Three-quarter of the year 2017 has gone by, and I found myself making no major accomplishment of anything outside of my comfort zone in respect of photography. My photo library is small in comparison with previous years and nothing much stands out that excites me. I blog for the sake of learning photography and I am not too thrilled when I don’t feel that I’ve made progress in my content or the images I posted. Instead of keeping up my weekly posting schedule, I make a decision to post only when I am inspired and have something meaningful to talk about. I need more time to be further educated and experiment with new ideas and concepts.
I recently converted my old posts at blogger.com to WordPress. These posts were written at the elementary stage of photography adventure. I can see what I can do better to tweak the composition or use the software I’ve since learned to edit each picture. This is another item on my to-do list to go back and rework some of the pictures.
I love to photograph flowers but I want to try something different either through the camera or the editing. As always, I like the dreamy and blurry look, but sometimes a touch of dainty detail adds a sense of reality.
We were through several really cold weather and ice has now become my favorite subject. On a hot day like today (high 96), I can look at this image and be feeling a chilling breeze. Believe it or not. This image was selected to be on the cover of a postcard used to invite people to come to the art show I attended.
Earlier this year, I received a notification from Facebook informing me that this sailboat picture has received 4654 views. It was just a shot I took at Shore Acre Park in Coos Bay, Oregon during Christmas time two years ago. If FB is true with the number, it is surely an encouragement.
For my college reunion, I was fully occupied during the tulip season this year. This is the first year when I did not go to Woodenshoe Tulip Farm. I can never get tired of being there and crawling on the ground for hours and hours. You can come out with hundreds of different shots by simply shooting from different locations of the farm, under various light conditions, and with varieties of lenses. Every year I brought home completely different images.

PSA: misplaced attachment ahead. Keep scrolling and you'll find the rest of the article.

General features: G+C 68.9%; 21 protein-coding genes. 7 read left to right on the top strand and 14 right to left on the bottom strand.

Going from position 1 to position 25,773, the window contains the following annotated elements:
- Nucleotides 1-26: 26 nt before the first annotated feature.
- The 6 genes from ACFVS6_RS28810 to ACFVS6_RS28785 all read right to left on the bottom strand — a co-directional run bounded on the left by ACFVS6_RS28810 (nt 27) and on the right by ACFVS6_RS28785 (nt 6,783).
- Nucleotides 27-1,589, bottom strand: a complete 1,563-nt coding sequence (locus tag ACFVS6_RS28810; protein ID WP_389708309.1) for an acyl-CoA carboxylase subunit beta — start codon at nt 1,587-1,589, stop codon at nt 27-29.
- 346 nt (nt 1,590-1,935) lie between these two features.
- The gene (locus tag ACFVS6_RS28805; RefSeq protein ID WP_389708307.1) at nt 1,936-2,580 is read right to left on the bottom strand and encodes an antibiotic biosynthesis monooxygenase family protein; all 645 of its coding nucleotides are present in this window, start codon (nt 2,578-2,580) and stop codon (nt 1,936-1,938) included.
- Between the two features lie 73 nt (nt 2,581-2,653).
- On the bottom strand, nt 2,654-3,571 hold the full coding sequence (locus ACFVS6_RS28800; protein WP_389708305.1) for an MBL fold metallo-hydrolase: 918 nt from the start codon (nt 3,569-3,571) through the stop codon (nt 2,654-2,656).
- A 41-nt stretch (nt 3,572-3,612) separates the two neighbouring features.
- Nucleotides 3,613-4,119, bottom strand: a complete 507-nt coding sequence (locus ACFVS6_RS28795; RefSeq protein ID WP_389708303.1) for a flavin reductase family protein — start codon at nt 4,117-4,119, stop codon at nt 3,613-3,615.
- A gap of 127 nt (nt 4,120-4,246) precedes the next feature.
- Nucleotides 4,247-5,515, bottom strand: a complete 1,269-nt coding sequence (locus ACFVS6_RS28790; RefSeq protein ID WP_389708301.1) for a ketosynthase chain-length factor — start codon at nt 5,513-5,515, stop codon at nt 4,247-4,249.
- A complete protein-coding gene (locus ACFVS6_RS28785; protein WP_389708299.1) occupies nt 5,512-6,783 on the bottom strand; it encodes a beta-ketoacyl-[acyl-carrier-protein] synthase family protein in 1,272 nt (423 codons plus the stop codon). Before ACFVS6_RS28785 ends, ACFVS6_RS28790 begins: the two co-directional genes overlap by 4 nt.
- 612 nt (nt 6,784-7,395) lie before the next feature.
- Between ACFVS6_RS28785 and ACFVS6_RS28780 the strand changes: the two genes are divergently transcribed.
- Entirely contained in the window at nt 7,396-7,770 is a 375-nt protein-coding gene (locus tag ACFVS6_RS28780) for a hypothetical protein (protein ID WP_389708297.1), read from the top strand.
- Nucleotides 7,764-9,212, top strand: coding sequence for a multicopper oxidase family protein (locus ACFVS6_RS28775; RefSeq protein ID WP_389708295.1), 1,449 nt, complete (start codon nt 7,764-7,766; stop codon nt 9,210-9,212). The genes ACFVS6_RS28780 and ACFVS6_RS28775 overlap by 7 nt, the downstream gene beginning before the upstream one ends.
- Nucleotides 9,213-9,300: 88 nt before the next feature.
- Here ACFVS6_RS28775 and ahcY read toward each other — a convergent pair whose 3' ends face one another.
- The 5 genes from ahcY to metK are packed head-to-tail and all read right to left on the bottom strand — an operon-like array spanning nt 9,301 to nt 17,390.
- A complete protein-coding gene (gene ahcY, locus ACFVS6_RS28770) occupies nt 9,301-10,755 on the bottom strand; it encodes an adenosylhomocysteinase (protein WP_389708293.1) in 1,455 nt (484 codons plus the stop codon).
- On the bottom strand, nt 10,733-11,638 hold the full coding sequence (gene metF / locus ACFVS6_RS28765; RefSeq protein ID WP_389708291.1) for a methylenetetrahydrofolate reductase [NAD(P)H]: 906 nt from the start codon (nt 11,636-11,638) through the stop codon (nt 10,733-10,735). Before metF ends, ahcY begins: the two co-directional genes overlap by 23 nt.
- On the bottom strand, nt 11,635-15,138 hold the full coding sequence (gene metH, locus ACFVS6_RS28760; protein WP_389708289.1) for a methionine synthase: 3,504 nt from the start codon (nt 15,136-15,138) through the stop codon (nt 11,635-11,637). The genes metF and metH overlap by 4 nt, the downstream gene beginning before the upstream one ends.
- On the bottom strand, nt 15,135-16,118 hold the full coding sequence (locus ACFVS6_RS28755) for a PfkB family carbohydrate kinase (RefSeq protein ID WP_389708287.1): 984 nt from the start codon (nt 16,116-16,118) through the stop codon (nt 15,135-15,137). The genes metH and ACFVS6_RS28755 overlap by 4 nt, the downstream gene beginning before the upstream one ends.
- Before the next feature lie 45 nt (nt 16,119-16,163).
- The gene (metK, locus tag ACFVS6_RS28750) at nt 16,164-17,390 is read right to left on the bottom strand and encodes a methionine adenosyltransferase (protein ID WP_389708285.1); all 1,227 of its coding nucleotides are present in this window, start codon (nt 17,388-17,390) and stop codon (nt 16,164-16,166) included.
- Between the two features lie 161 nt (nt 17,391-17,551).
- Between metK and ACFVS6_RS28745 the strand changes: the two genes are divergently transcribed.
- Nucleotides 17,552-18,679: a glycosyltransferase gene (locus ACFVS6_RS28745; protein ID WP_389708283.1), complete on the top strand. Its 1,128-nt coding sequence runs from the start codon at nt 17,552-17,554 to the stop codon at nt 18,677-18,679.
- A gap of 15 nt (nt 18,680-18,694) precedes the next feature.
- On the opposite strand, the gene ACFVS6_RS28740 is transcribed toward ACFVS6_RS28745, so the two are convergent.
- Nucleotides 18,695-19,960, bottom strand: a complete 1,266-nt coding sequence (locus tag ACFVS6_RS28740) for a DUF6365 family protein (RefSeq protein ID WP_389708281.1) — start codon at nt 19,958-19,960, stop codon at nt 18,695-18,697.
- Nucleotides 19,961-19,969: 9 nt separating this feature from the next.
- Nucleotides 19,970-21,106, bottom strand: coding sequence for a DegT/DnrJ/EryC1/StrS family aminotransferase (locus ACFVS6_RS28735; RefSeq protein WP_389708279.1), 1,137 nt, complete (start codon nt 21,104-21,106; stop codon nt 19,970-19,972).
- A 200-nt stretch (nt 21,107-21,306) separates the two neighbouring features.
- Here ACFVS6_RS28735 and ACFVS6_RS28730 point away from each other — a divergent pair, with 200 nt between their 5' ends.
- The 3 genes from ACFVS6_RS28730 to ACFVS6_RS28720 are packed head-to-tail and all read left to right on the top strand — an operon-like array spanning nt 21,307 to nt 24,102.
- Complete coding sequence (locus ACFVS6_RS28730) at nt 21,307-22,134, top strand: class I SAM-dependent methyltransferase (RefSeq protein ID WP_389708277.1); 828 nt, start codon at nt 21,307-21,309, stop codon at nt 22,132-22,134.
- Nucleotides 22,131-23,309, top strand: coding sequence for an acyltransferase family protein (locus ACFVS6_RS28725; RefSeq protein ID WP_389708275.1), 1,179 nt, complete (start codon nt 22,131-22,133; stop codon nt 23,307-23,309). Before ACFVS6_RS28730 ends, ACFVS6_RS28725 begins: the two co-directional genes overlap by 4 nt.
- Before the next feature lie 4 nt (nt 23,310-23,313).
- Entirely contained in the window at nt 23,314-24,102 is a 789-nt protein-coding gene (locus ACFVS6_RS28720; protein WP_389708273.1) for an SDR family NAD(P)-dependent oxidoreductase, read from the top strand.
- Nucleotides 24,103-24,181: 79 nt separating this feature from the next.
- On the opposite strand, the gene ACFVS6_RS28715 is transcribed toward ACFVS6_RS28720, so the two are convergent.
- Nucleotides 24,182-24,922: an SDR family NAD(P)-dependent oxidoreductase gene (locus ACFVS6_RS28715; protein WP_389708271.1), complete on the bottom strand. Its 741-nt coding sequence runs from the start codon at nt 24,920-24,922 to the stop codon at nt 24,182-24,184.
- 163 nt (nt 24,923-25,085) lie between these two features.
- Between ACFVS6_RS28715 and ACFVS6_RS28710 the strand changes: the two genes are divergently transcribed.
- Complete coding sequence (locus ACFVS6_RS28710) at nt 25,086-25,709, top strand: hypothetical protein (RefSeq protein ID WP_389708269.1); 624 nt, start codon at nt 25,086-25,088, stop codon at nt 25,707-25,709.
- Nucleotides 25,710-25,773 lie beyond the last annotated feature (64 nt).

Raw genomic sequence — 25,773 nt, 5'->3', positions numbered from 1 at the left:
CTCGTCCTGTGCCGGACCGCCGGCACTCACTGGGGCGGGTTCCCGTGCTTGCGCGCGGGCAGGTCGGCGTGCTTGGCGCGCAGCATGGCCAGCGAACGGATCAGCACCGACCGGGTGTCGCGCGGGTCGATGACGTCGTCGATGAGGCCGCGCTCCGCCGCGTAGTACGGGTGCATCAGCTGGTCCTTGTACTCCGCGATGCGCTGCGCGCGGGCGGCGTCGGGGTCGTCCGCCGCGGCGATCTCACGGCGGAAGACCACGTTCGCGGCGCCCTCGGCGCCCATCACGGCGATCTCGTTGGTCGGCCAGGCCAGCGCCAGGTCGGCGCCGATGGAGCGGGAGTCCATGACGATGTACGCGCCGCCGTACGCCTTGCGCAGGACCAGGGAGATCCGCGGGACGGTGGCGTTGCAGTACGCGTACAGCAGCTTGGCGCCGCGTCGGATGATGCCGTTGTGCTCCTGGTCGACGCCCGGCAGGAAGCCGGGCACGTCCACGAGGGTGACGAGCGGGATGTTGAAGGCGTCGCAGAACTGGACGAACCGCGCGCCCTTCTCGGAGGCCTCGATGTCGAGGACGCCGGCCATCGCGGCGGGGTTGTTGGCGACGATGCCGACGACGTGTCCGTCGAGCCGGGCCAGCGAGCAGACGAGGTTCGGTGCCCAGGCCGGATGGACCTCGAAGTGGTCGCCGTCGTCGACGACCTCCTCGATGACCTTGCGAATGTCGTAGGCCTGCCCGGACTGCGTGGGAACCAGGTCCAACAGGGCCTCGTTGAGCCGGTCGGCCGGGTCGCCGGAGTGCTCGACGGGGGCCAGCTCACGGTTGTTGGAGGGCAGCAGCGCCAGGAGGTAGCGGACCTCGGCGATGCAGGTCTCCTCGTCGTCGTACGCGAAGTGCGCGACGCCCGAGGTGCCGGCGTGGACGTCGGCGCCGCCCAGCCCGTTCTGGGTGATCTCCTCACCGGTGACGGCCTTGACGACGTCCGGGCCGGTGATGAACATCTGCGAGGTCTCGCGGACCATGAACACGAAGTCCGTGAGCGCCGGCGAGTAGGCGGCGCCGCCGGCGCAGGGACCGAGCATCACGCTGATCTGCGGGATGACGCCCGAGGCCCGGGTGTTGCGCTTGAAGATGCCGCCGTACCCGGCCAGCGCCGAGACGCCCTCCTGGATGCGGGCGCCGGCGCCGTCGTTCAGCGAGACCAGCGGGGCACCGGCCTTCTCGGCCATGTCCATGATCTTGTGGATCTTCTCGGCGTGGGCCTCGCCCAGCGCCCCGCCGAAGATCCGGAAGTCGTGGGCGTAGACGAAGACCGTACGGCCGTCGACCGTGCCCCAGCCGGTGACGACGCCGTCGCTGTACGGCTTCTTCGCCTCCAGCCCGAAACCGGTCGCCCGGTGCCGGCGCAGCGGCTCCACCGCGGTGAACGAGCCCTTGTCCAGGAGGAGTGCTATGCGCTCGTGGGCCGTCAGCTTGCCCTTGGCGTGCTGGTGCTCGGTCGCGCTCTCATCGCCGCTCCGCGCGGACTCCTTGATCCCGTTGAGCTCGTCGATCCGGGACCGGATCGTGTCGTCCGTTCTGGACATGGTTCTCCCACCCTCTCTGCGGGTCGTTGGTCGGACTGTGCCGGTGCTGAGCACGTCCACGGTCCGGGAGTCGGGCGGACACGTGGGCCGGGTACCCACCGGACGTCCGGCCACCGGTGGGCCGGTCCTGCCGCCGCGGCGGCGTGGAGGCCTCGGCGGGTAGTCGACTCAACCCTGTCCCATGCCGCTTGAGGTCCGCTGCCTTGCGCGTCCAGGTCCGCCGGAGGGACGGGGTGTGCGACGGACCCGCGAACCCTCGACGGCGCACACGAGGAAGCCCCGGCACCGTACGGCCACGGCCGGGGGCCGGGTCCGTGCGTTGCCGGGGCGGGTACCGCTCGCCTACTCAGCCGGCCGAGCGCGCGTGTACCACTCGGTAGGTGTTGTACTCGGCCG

For work, I have my share of intensive traveling. Now in retirement, I don’t have an equal opportunity to travel and I missed all the pictures taken during the trip.
This story will be retold for years to come. We saved the baby Stella Jay when he fell out of his nest and had him stay overnight in our house in July 2010. His parents came to claim their baby the next morning and the baby (we named it B.J.) jumped down to the ground and hid in a cedar tree behind our house. In the next week, we watched how he was trained to fly. To our amazement, this bird came back to see us many times. I don’t always have the chance to take his picture. But, how do we know it’s B.J.?
Stella Jay is very loud and they usually behave aggressively. All the Jays showed up for the food in our feeder except this one. I have not seen B.J. eat the food from our feeder. He usually stood on the railing or the tree limb and looked into our house for a long time. While other Jays are making their harsh calls, B.J. was always quiet. His demeanor and our mystical emotional attachment to him help us to identify him. It has been seven years. We often wonder if he is still alive. Why do I like to photograph birds? This story explains it.